UK Appeal Hearing: CIA Reportedly Plotted To Kill Assange

To extradite Assange would undermine his right to life and right to be free from inhuman treatment, his legal team argues

UK Appeal Hearing: CIA Reportedly Plotted To Kill Assange

Editor’s Note: The following was published as part of a “Countdown To Day X” series highlighting key aspects of WikiLeaks founder Julian Assange’s request to appeal his extradition to the United States.

Extradition should be blocked because the CIA allegedly plotted to kidnap, poison, or kill WikiLeaks founder Julian Assange while he was living under political asylum in the Ecuador embassy in London.

According to Assange’s legal team, extradition would undermine his right to life and right to be free from “torture or inhuman or degrading treatment or punishment” under the European Convention on Human Rights (ECHR). 

In September 2021, Yahoo News shared an investigation “based on conversations with more than 30 former U.S. officials—eight of whom described details of the CIA’s proposals to abduct Assange.”

CIA director Mike Pompeo allegedly “championed” proposals to abduct Assange after WikiLeaks published the Vault 7 materials in 2017. Pompeo favored a rendition operation that would involve breaking into the Ecuador embassy to drag Assange out and bring him to the U.S. “via a third country.”

“A less extreme version of the proposal involved U.S. operatives snatching Assange from the embassy and turning him over to British authorities,” Yahoo News added.

UC Global, a Spanish security company, spied on Assange while he was in the embassy with alleged support from the CIA. The laptop used by UC Global director David Morales had a folder on it marked “CIA.”

“The word ‘CIA’ appears several times on a Western Digital-branded external hard drive, on which Morales kept the projects and operations that his company — UC Global, S.L. — was contracted to deliver,” the Spanish newspaper El País additionally reported.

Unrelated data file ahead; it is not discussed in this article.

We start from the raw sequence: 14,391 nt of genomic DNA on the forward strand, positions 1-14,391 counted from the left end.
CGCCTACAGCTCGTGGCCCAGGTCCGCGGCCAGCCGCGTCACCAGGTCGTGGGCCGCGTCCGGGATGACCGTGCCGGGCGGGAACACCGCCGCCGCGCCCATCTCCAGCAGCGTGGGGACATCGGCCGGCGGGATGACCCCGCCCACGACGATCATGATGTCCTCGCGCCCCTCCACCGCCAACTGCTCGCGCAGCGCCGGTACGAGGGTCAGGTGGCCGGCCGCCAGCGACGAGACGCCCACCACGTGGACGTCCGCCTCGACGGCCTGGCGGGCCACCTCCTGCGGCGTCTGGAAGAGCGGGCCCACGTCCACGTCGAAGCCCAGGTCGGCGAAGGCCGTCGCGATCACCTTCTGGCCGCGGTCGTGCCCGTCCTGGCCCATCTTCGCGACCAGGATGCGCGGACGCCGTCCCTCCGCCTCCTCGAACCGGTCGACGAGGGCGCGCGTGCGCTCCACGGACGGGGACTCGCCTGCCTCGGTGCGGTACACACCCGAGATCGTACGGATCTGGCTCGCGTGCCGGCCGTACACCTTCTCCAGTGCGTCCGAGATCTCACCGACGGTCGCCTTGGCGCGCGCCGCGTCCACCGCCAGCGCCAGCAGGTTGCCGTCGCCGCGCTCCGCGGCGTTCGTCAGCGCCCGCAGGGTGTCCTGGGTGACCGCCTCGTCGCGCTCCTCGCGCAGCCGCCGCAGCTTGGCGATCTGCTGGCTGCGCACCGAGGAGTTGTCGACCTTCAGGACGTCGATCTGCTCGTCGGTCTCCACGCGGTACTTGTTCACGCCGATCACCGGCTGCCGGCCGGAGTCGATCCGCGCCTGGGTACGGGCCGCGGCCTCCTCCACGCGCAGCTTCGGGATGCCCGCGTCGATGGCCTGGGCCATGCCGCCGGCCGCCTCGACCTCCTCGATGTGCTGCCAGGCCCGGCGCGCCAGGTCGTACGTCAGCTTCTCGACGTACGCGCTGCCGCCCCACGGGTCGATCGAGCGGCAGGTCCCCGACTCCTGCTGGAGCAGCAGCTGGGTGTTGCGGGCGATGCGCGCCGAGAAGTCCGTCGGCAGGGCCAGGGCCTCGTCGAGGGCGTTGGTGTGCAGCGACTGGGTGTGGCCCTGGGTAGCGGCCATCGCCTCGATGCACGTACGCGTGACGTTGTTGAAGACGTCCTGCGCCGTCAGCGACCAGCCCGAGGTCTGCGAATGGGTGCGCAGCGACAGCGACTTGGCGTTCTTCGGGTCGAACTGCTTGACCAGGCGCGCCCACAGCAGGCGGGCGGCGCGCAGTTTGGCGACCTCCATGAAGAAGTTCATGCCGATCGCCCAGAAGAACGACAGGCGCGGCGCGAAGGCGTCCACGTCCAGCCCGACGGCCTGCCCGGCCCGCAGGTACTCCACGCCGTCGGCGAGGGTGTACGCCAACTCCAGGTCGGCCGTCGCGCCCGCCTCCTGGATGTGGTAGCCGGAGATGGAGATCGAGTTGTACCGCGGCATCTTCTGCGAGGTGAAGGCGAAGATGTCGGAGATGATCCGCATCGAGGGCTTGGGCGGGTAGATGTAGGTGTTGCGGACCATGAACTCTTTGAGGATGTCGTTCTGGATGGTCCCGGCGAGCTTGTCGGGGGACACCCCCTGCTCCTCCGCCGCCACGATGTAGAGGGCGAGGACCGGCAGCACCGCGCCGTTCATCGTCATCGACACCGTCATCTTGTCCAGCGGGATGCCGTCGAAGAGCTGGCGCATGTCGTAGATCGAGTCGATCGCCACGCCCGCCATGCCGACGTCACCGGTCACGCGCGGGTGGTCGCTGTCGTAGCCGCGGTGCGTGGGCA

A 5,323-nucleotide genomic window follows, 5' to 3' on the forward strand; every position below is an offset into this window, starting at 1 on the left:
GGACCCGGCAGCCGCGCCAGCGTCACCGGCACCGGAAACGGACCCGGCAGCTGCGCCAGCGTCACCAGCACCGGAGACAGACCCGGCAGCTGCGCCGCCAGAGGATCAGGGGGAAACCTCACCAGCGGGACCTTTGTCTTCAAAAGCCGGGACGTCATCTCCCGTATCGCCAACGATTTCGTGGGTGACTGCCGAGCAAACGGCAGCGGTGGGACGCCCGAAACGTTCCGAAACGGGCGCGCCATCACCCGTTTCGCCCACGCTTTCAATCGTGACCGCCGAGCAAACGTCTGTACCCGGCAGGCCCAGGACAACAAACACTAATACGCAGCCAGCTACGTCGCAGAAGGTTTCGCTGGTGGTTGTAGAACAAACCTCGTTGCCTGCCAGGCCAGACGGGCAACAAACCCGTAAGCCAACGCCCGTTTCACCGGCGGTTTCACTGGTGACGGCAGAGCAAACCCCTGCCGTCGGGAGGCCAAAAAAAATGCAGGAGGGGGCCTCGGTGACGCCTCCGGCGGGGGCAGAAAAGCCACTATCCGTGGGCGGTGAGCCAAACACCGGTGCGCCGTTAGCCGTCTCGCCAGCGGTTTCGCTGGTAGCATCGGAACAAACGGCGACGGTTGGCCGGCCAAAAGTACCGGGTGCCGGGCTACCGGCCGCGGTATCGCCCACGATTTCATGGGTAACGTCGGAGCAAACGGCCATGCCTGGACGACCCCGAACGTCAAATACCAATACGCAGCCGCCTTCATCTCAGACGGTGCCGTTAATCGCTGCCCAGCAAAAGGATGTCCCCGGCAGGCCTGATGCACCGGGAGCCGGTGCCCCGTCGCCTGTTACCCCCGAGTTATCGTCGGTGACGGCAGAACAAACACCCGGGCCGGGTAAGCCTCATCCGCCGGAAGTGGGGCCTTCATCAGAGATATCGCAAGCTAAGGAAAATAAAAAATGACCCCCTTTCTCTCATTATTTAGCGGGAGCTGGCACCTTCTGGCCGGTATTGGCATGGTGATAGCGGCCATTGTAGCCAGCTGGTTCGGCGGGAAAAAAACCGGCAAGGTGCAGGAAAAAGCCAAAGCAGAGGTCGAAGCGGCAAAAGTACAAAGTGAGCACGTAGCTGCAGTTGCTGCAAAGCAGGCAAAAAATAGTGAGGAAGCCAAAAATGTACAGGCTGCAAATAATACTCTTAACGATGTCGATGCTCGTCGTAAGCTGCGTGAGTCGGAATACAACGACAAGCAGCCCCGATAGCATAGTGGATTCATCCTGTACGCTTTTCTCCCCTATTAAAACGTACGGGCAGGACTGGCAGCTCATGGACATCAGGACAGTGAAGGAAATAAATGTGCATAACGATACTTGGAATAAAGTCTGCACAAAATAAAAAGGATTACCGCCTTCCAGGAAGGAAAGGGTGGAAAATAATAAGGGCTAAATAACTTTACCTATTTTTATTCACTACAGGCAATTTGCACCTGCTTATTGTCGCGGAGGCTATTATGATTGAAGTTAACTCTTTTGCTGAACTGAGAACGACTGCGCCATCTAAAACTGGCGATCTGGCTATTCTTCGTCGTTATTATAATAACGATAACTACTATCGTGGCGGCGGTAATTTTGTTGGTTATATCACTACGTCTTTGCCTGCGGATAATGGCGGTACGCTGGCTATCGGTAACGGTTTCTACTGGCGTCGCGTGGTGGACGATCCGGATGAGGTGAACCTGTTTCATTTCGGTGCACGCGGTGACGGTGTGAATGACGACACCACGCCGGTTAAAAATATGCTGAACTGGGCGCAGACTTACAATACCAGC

During a month-long hearing in September 2020, two UC Global whistleblowers submitted testimony in support of Assange’s opposition to extradition. “Witness #2,” as they were called, claimed that Morales proposed leaving the door to the embassy open. It would be treated as an “accidental mistake” so that Assange could be kidnapped. 

Morales’ “contacts in the United States” also discussed poisoning Assange, according to “Witness #2.” 

Reporting from Yahoo News indicated that several “senior officials” at the CIA and in President Donald Trump’s administration had requested “sketches” or “options” for killing Assange. Discussions about assassinating the WikiLeaks founder took place “at the highest levels,” and one former senior counterintelligence official said, “There seemed to be no boundaries.” 

Under President Barack Obama, the Justice Department (DOJ) had declined to pursue an Espionage Act prosecution. But CIA discussions about putting Assange on a rendition flight stirred panic among senior DOJ officials. There were no charges under seal, and if Assange was abducted, there would be no “legal basis to try him in the United States.”

Prosecutors accelerated the drafting of charges, and by December 2017, within the first year of Trump’s presidency, the DOJ had a sealed indictment.

More than fifty years ago, the CIA similarly jeopardized the DOJ’s Espionage Act prosecution against Pentagon Papers whistleblower Daniel Ellsberg.

A clandestine unit known as the White House Plumbers broke into Ellsberg’s psychiatrist’s office in September 1971. Ellsberg also wrote in his memoir “Secrets” that a dozen CIA assets, including Cuban-born operative Bernard Barker, were brought from Miami in a plan to attack him and break both his legs at a Capitol Hill rally on May 3, 1972.

The case against Ellsberg was dismissed with prejudice on May 11, 1973, and Judge William Byrne declared that the “totality of the circumstances” had offended a “sense of justice.”

“The bizarre events have incurably infected the prosecution of this case,” Byrne further stated.

Justices on the British High Court should question the Crown Prosecution Service, which is pursuing extradition on behalf of the U.S. government. They should ask Crown prosecutors, if the allegations against the CIA are true then how can the case possibly proceed?

On this alone, the appeals court could grant a full appeal hearing and reverse the extradition decision.

For further reading, here's where you can purchase a copy of my book, "Guilty of Journalism: The Political Case Against Julian Assange."